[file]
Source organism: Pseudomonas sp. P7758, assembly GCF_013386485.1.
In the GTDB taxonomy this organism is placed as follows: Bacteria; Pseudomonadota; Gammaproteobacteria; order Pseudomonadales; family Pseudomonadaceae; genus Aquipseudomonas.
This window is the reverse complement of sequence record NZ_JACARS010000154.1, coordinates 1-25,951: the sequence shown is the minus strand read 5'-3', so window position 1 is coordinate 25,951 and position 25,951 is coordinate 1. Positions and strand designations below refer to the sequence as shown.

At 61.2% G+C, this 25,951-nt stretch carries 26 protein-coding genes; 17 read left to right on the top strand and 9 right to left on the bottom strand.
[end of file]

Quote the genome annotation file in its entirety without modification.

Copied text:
Source organism: Pseudomonas sp. P7758, assembly GCF_013386485.1.
In the GTDB taxonomy this organism is placed as follows: Bacteria; Pseudomonadota; Gammaproteobacteria; order Pseudomonadales; family Pseudomonadaceae; genus Aquipseudomonas.
This window is the reverse complement of sequence record NZ_JACARS010000154.1, coordinates 1-25,951: the sequence shown is the minus strand read 5'-3', so window position 1 is coordinate 25,951 and position 25,951 is coordinate 1. Positions and strand designations below refer to the sequence as shown.

At 61.2% G+C, this 25,951-nt stretch carries 26 protein-coding genes; 17 read left to right on the top strand and 9 right to left on the bottom strand.